Lockdown policy shift on the horizon after university bosses meet prime minister
French prime minister Jean Castex has indicated that the government is willing to reverse a decision to keep university doors closed until February, after a meeting with university heads.
If the regulations change, universities in France that are still closed due to a nationwide coronavirus lockdown may begin to reopen in early January, Castex said. The universities should prioritise those students classified as the most vulnerable, he said.
The announcement follows a meeting last Friday between Castex, higher education and research minister Frédérique Vidal and France’s Conference of University Presidents (CPU) and Conference of Grandes Écoles (CGE). During this meeting, the CPU outlined its concerns over the country’s post-lockdown plan, which foresaw that universities would not reopen until February—long after restaurants and bars.
Speaking at the meeting, Castex said he understood the gravity of the situation for higher education institutions and their students. He formally asked Vidal to work with them to develop a plan for a full reopening of doors in January. Vidal subsequently met university representatives on 7 December.
The CPU welcomed the tentative U-turn as a partial remedy for universities, which have protested for months over harsh lockdown conditions imposed on them. “These initial measures are a step in the right direction and show awareness on the part of the government,” the union stated.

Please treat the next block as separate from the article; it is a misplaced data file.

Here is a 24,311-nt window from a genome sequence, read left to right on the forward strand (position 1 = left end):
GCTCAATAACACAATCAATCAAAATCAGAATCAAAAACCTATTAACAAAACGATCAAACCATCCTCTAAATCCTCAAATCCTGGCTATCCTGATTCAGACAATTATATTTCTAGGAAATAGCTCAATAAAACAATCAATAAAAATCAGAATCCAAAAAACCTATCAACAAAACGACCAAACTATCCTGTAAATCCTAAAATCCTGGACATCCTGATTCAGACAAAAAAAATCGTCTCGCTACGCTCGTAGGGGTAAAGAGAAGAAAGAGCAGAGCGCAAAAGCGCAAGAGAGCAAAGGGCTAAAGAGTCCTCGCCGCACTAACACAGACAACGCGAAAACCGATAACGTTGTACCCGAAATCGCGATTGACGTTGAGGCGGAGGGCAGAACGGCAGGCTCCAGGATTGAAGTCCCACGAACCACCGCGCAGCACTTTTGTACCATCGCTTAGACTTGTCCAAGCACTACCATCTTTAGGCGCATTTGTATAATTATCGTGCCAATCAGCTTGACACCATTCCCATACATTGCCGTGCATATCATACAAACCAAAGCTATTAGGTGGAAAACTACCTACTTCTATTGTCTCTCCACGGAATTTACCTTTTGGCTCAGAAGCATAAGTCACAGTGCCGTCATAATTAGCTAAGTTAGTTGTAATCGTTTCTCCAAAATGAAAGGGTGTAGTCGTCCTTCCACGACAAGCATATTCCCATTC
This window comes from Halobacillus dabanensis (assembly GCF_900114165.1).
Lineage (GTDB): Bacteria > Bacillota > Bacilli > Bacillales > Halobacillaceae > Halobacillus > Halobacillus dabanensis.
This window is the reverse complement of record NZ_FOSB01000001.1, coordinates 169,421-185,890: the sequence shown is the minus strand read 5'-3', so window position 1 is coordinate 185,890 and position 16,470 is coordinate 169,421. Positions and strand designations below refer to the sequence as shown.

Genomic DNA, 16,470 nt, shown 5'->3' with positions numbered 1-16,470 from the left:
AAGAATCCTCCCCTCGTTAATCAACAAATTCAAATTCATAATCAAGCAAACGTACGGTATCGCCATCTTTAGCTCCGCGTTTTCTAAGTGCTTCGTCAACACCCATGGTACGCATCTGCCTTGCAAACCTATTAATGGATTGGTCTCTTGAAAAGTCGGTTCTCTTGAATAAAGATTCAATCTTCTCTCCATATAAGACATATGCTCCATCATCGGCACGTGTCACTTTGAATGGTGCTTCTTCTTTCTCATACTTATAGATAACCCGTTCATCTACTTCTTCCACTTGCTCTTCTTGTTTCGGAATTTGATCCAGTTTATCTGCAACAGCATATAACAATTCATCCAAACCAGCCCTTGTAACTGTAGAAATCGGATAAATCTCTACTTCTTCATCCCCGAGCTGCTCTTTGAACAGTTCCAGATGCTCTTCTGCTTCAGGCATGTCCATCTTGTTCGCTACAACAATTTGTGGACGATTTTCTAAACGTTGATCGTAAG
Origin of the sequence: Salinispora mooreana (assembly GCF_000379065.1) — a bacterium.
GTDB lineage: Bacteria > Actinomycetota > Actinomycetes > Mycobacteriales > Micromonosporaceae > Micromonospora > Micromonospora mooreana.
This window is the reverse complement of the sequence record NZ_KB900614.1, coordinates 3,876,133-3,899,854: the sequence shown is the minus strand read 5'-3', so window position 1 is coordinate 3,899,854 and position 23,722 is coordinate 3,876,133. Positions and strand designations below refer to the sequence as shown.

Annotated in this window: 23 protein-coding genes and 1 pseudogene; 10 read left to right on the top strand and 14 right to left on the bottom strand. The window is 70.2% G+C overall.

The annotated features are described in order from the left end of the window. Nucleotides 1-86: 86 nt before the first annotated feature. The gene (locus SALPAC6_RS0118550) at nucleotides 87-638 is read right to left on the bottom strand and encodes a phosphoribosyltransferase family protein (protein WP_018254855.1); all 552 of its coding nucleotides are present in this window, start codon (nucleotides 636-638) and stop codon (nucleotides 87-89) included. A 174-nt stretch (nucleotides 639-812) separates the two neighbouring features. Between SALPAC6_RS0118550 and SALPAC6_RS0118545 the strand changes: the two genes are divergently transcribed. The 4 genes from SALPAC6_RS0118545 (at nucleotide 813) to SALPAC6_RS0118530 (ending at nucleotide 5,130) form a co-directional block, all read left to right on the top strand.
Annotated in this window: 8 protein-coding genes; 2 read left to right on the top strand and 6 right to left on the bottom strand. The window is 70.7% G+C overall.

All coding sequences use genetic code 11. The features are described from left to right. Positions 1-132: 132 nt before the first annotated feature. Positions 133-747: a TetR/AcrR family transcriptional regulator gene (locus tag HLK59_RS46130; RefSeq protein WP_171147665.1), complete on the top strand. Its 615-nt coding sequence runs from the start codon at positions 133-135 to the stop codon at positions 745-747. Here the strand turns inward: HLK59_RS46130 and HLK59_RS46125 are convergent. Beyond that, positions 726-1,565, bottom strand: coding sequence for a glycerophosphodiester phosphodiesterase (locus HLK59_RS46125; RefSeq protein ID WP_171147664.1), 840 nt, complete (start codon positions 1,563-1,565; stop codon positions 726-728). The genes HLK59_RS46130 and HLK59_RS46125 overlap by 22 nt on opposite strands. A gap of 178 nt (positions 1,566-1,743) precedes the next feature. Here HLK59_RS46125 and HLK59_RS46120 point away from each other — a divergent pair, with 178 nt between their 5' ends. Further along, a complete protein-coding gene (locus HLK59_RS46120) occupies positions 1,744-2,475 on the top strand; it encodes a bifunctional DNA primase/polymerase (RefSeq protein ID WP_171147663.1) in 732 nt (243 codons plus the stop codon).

In a separate statement jointly issued with research university association UDICE and university training alliance AUREF, the CPU said that the prime minister understood the urgency of the situation of students, “who must be accompanied and supported as soon as possible”.
France’s 1.7 million higher education students have barely set foot on campus in 2020, which has meant a total of nine months of mandatory distance learning to reduce Covid-19 infection rates. However, libraries remained open by appointment, and researchers were allowed limited access to university buildings.
Universities and education trade unions expressed dismay when the government announced that higher education institutions would remain largely shuttered, despite shops reopening in late November and a planned opening of restaurants, cafés and bars on 20 January.
Union Sud Education said that “reopening is necessary to revive working groups, without which teaching and research are nothing but sham”.
Last week, French president Emmanuel Macron addressed the issue in an interview with online media outlet Brut. He said a decision on university reopening had not been finalised and would depend on coronavirus transmission levels at the time.
“We’re going to try to start earlier, touch wood, if the Covid-19 results are good,” he said. “No doubt—we’re going to try to resume more face-to-face tutorials and, perhaps at the beginning of January, resume classes with lecture theatres at half-capacity.”
However, not everyone was convinced by the government’s rhetoric. On Sunday Fabrice Gartner, dean of the University of Nancy’s law faculty, told public service radio station France Info that the potential for the virus to spread during the Christmas holiday season was being used as “a pretext to keep students away”.